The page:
The F-Word’s round-up of what’s happening in the world of comedy and theatre in May (just!)
I was sorely tempted to delay this by one day and just call it the June round-up, but maybe that’s cheating?!
You may have seen the news lately that just 11% of TV comedy shows are written by women. The research was commissioned by the Writers’ Guild of Great Britain. In response the satirical website Succubus has launched a hashtag campaign, #WriteWithHer, to highlight the sheer volume of female comedy writing talent in the UK. Check it out!
Smack That (a conversation) is an inventive and accessible dance/theatre exploration of domestic abuse from Rhiannon Faith. It features an all female cast of seven with non-performers alongside experienced dance artists, all with personal experience of abuse. It’s opening TONIGHT in Halifax before going to Ipswich (8 June), the Barbican Centre (12 – 16 June) and Doncaster (6 July).
Offside by Sabrina Mahfouz and Hollie McNish which we reviewed here is soon to be performed at site-specific venues: the football grounds of Queen’s Park Rangers (1 – 3 June), Leighton Orient (4 June), Brighton and Hove Albion (21 – 22 June) and Lewes (23 – 24 June, the Sunday show will be at 11am followed by the 1pm England men’s World Cup match shown in the Lewes FC bar).
There will be an immersive performance of Orwell’s Down and Out, examining homelessness in both London and Paris happening here on 6 June at Senate House and in Paris in late September. The planned performance of readings from Orwell’s book and from other key works, including his essay The Spike and his novel A Clergyman’s Daughter, will be accompanied by modern testimony from refugees and rough sleepers and by poetry, musical performances and panel discussions.
Violence by Glasgow-based performance artist FK Alexander will be at The Place in London on 9 June. FK identifies as living in recovery from drug addiction and mental collapse, and her work is concerned with issues of wounds, recovery, aggressive healing, radical wellness, industrialisation and noise music.
Manchester-based performance artist David Hoyle (who we reviewed here), who has been at the heart of the LGBT scene for decades, explores LGBT history spanning the 60-year period from 1957 to 2017 in Diamond at HOME Manchester from 11 until 13 June.
Also at HOME from 16 until 22 June is Refugee Week Arts Festival. Programmed in partnership with Community Arts North West, the festival aims to encourage a better understanding between communities across Greater
Manchester, and to showcase the culture and talent that refugee artists and creatives bring to the UK and to that city.
Cockamamy will be at the Hope Theatre in London from 12 until 30 June. The play examines companionship, caring and the reality of living with dementia.
German-based choreographer Alexandra Waierstall makes her Sadler’s Wells debut with the UK premiere of And here we meet, in the Lilian Baylis Studio on Thursday 14 and Friday 15 June. She delves into hidden geographies, abandoned cities and no man’s lands in the piece, and investigates the relationship between man and woman, the environment and choreography.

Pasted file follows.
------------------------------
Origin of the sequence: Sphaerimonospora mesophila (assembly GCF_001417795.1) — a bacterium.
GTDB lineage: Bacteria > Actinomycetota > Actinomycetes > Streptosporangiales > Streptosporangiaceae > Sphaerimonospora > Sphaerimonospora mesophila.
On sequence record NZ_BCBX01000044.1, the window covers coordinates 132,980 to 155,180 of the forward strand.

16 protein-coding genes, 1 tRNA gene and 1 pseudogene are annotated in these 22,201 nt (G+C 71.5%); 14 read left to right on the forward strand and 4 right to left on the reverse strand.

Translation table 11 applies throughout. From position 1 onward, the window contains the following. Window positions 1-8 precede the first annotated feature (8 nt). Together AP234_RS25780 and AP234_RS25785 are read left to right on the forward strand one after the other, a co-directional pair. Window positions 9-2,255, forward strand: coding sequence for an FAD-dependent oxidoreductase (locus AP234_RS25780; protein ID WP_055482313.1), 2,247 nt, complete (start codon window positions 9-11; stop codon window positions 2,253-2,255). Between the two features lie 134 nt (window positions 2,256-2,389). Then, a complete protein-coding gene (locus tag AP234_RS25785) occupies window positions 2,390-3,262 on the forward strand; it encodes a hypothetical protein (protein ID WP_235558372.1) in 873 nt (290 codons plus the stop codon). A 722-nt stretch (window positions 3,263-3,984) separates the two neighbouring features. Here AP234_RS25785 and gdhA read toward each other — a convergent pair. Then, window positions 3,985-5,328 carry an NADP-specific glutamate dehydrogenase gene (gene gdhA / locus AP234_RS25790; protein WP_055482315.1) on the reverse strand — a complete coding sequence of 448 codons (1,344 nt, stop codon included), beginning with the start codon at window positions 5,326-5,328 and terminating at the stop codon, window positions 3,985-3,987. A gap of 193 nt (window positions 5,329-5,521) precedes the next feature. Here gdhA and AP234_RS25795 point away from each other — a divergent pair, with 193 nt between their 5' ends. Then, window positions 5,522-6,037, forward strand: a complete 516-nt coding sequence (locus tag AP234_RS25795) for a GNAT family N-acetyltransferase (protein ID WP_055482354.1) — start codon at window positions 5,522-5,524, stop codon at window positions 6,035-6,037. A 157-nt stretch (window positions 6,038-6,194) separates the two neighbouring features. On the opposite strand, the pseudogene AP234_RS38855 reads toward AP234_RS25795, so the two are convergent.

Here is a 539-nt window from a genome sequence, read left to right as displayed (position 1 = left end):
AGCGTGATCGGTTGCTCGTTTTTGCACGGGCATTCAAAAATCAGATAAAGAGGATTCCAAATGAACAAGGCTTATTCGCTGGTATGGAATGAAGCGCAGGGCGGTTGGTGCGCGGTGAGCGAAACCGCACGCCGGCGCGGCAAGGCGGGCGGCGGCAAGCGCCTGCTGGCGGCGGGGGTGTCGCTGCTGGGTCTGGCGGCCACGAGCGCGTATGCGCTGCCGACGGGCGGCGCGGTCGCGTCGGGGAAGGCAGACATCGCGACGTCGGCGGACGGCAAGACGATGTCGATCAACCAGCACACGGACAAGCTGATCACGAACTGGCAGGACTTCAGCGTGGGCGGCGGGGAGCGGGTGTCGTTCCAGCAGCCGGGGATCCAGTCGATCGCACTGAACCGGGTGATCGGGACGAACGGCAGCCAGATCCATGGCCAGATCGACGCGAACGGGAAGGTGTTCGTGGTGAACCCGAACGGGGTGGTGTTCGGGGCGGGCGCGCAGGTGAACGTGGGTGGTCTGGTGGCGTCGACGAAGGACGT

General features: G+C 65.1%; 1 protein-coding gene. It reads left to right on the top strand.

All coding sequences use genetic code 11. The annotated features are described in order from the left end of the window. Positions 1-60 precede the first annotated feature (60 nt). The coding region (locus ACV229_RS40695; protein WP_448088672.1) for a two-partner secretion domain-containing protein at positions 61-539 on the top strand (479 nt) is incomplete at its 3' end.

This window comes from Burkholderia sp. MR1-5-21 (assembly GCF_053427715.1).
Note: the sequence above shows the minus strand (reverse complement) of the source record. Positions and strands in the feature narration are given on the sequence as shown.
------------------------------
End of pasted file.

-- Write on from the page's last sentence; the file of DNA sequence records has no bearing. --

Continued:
US standup and author Jen Kirkman will be performing the brand new ‘I Don’t Give A F*ck Tour’ at Leicester Square Theatre on 22 June. Jen is established as a keen political voice and regularly discusses women’s rights in her standup as well as relationships, self-care and turning 43.
This year’s RADA Festival (reviewed last year here) takes place from 27 June until 7 July. Highlights of this year’s programme include murals, performances and forums celebrating the centenary of the Representation of the People Act plus tickets start at £5 and there will be a mix of accessible, captioned and BSL-interpreted performances.
And finally, on Sunday 10 June, women and girls from across the UK will come together to create a vast participatory artwork taking place for one day in Belfast, Cardiff, Edinburgh and London. There’s still time to sign up!
Image one is of Smack That (a conversation) and shows three women, seemingly caught in the moment of headbanging. All three are standing wide, with their hands on their knees and their heads moving downwards, with the hair of their long grey wigs flying behind them. They wear short grey or silver dresses and white trainers.
Image two is the flyer of Turn Up The Volume. It is a picture of a loudhailer on a yellow background and features the words: “A night of music, comedy and poetry in aid of women’s mental health. Turn Up The Volume. Friday 8th June, £21.50, Cecil Sharp House Camden, doors open from 7pm. womenatwish.org.uk/turn-up-the-volume/.
Image three is from Cockamamy and shows two women side by side. The woman on the right is younger and is pouring tea from a tall, dark green teapot into a teacup held by the other. She looks quizzically at the camera. The woman on the left is older and has a look of surprise. Behind them a sofa can just be seen in front of leafy-patterned wallpaper.